KGB successor tries old tricks on new victim Secrecy: The case against a former Russian naval officer who blew the whistle on decaying nuclear submarines bears a marked resemblance to a chemist's trial in 1992.

Sun Journal

November 15, 1998|By Kathy Lally | Kathy Lally,SUN FOREIGN STAFF

MOSCOW -- During those bleak spring days of 1993, locked away in a louse-ridden Russian prison, Dr. Vil S. Mirzayanov had little reason to suspect that he would someday consider thanking the accusers and KGB agents who put him there.

Mirzayanov, a slight, measured, diffident man, was accused of revealing state secrets. He had been a chemist working in a Moscow laboratory developing chemical weapons, and his job was to disguise all traces of the work so scientific sleuths would not be able to recognize what was going on.

His convictions got the better of him, and this quiet man went on to cause no end of trouble. He soon found himself in prison, charged with violating a secret law on state secrets. The law was so secret that the court was not allowed to tell him what the law was, or what he had done to break it.

If this sounds familiar, that's because it has just happened again. Aleksandr K. Nikitin, a similarly modest man, was put on trial last month for violating a secret law on state secrets. Nikitin got into trouble because he worked for the Bellona Foundation, a Norwegian environmental group, helping to write a report documenting the dangers created by aging Russian nuclear submarines and their waste.

Many news reports have described Nikitin as the first prisoner of conscience since Andrei Sakharov, the physicist who developed the hydrogen bomb but was sent into internal exile in 1980 because he became a human-rights activist. What short -- and inaccurate -- memories.

Mirzayanov isn't complaining. If Western newspapers have forgotten his case, the KGB surely hasn't, he says. If it will help get the case against Nikitin dismissed, Mirzayanov says, by all means call him the first prisoner of conscience since Sakharov.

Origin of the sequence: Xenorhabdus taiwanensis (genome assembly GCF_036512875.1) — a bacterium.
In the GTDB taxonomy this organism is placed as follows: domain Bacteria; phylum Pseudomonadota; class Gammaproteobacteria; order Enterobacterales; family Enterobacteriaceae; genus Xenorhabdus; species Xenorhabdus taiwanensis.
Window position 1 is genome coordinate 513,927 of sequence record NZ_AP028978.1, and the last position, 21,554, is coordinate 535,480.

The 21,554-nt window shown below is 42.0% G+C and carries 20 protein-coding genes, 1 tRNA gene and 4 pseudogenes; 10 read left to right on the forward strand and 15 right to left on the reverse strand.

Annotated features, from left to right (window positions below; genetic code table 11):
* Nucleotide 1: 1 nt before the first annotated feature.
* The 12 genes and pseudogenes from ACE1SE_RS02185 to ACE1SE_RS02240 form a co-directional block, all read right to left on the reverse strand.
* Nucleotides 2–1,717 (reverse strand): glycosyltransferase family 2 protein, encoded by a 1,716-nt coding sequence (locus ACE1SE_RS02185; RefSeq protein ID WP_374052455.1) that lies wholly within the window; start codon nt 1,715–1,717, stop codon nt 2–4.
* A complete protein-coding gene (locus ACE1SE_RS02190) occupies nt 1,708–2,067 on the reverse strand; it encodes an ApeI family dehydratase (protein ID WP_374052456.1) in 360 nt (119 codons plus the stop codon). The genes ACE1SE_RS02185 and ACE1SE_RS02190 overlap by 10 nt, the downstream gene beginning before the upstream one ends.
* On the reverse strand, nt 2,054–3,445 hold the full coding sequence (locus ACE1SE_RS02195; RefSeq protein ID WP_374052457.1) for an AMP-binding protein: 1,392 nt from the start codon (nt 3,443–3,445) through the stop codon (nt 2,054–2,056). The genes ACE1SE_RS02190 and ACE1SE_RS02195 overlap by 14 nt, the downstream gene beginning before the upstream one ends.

Mirzayanov got into trouble in 1992 after he published an article in Moscow News and gave an interview to The Sun saying that Russia was doing chemical-weapons research despite proclaiming publicly that it had stopped such work.

He spent time in prison, lost his job and faced the prospect of a long jail sentence. Even when his situation seemed at its worst, Mirzayanov was not sorry that he had spoken up. "I only regret I crawled to them all those years," he said at the time.

Almost miraculously, the case against Mirzayanov eventually was dismissed, with considerable pressure from Western scientists and politicians. It attracted an enormous amount of attention because the KGB was testing its strength. It tried unsuccessfully to intimidate The Sun's reporter into testifying against Mirzayanov.

Mirzayanov, 63, went on to marry an American woman, Gale Colby, who had helped organize support for him. Today, he's living in Princeton, N.J., and is a research scientist at Rutgers University.

He never expected to be happy, and sometimes he thinks he should thank those who started the case against him.

"I feel some satisfaction that I helped eliminate one of the poison stingers of the Russian empire," he says. "I am a very happy husband."

Apparently, Mirzayanov says, the KGB -- now called the FSB -- has decided it is again time to assert itself. He thinks the KGB has chosen this moment because the government in Moscow has been weakened by President Boris N. Yeltsin's illness and by economic disaster.

The KGB wants to show the Russian leadership that it still has the ability to control the nation, Mirzayanov says. "Because of that, I am afraid the fate of Nikitin depends on the good will of this monster," he says.

Like Mirzayanov, Nikitin, 46, is an insider. He was a navy captain who before his retirement in November 1992 was assigned to inspect the safety of nuclear reactors belonging to the Northern Fleet, based in Murmansk on the Barents Sea.

In 1996, he helped the Bellona Foundation write a report, "The Russian Northern Fleet, Sources of Radioactive Contamination." Russia has 170 demobilized nuclear submarines -- many of them tied up in the Murmansk region -- and more than 100 of them have used nuclear fuel aboard.

Environmentalists in Norway, which borders Russia near Murmansk, have been worried that they have a potential nuclear disaster next door. Though unemotional in tone, the 168-page Bellona report can hardly reassure them. It goes into great detail, describing Russia's deteriorating submarines and careless storage of radioactive waste.

As a result of helping with the report, Nikitin was charged with espionage and treason, though he and Bellona have argued that all the information came from public sources. Government officials openly admit that the Northern Fleet has created great hazards.

"The metal of the demobilized subs is getting more and more rusty, so a problem comparable to Chernobyl can take place at any moment," Nikolai Yegorov, deputy minister of nuclear energy, told a newspaper.

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